K. van Deun
http://repub.eur.nl/ppl/1247/
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RePub, Erasmus University RepositoryVIPSCAL: A combined vector ideal point model for preference data
http://repub.eur.nl/pub/1904/
Thu, 20 Jan 2005 00:00:01 GMT<div>K. van Deun</div><div>P.J.F. Groenen</div><div>L. Delbeke</div>
In this paper, we propose a new model that combines the vector model and the
ideal point model of unfolding. An algorithm is developed, called VIPSCAL, that
minimizes the combined loss both for ordinal and interval transformations. As such,
mixed representations including both vectors and ideal points can be obtained but
the algorithm also allows for the unmixed cases, giving either a complete ideal
pointanalysis or a complete vector analysis. On the basis of previous research,
the mixed representations were expected to be nondegenerate. However, degenerate
solutions still occurred as the common belief that distant ideal points can be represented by vectors does not hold true. The occurrence of these distant ideal points was solved by adding certain length and orthogonality restrictions on the configuration. The restrictions can be used both for the mixed and unmixed cases in several ways such that a number of different models can be fitted by VIPSCAL.Majorization algorithms for inspecting circles, ellipses, squares, rectangles, and rhombi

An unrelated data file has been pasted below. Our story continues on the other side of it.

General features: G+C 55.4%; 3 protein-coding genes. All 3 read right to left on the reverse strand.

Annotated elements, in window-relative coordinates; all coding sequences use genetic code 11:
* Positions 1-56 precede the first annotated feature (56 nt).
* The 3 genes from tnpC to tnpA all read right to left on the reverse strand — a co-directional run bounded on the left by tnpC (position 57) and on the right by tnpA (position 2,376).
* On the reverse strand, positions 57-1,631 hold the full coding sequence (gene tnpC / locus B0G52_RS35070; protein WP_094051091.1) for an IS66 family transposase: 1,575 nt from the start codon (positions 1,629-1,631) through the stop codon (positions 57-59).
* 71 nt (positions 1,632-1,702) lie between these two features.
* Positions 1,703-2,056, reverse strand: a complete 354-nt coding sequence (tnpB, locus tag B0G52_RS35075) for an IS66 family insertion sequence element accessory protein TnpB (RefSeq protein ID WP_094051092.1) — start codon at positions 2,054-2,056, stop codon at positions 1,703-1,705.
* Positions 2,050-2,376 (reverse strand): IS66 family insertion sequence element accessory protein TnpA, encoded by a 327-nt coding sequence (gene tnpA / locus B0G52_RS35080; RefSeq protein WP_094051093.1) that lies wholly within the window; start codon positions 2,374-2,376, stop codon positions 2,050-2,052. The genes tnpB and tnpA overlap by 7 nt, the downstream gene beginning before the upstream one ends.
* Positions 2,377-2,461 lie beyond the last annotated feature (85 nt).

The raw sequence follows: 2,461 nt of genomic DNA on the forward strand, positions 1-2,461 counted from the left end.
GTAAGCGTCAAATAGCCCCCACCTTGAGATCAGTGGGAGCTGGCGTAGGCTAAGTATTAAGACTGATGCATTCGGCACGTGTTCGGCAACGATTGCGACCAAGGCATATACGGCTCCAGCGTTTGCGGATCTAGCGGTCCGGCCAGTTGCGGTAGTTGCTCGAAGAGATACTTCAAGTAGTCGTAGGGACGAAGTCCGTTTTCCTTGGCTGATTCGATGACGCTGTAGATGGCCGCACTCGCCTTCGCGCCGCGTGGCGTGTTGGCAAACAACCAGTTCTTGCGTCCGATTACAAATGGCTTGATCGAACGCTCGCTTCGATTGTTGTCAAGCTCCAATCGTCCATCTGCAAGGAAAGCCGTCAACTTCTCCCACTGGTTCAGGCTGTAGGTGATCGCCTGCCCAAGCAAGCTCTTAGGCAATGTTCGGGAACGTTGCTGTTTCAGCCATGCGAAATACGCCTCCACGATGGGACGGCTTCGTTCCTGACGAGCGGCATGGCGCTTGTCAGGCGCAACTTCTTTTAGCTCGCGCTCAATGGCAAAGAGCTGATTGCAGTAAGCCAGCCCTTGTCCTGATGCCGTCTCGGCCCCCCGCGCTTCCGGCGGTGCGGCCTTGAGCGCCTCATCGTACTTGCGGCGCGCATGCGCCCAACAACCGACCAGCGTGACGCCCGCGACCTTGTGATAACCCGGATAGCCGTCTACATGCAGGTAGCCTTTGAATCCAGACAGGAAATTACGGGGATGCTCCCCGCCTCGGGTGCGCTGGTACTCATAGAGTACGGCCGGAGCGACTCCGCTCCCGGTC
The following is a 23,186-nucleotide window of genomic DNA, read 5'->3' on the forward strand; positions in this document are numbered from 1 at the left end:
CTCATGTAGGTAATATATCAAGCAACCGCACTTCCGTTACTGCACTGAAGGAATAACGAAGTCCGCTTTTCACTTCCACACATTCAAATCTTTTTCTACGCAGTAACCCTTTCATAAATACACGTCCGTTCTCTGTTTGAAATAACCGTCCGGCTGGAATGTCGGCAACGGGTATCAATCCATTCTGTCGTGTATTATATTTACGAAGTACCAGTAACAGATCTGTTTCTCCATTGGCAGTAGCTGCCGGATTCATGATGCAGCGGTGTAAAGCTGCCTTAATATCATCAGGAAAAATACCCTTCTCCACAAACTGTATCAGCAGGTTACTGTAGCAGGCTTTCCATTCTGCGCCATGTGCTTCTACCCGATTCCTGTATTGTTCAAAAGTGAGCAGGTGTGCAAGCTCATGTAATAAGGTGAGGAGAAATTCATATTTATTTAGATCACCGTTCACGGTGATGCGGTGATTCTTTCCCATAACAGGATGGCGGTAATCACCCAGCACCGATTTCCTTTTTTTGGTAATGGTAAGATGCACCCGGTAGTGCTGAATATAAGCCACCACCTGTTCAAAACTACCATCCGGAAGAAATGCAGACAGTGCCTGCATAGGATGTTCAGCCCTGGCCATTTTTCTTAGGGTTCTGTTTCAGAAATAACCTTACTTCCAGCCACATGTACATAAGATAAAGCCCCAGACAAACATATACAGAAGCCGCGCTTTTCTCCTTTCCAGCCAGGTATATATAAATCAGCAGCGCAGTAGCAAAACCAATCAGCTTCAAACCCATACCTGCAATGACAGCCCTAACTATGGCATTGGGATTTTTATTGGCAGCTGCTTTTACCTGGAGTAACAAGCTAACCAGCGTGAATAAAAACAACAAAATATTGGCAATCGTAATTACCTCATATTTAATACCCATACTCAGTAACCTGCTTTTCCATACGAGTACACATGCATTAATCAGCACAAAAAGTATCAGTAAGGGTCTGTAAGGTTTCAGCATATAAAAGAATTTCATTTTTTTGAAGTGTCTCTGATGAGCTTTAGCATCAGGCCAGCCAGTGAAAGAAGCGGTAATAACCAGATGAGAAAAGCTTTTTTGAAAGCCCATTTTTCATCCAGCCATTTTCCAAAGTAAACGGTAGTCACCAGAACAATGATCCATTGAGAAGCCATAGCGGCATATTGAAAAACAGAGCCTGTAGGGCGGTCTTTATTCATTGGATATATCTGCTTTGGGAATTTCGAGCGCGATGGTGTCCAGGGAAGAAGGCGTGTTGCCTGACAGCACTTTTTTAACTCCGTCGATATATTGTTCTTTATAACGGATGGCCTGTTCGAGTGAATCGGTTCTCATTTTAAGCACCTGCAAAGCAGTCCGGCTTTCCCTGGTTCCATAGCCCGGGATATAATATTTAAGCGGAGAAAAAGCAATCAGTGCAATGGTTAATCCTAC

http://repub.eur.nl/pub/944/
Fri, 26 Sep 2003 00:00:01 GMT<div>K. van Deun</div><div>P.J.F. Groenen</div>
In several disciplines, as diverse as shape analysis, location
theory, quality control, archaeology, and psychometrics, it can be
of interest to fit a circle through a set of points. We use the
result that it suffices to locate a center for which the variance
of the distances from the center to a set of given points is
minimal. In this paper, we propose a new algorithm based on
iterative majorization to locate the center. This algorithm is
guaranteed to yield a series nonincreasing variances until a
stationary point is obtained. In all practical cases, the
stationary point turns out to be a local minimum. Numerical
experiments show that the majorizing algorithm is stable and fast.
In addition, we extend the method to fit other shapes, such as a
square, an ellipse, a rectangle, and a rhombus by making use of
the class of $l_p$ distances and dimension weighting. In addition,
we allow for rotations for shapes that might be rotated in the
plane. We illustrate how this extended algorithm can be used as a
tool for shape recognition.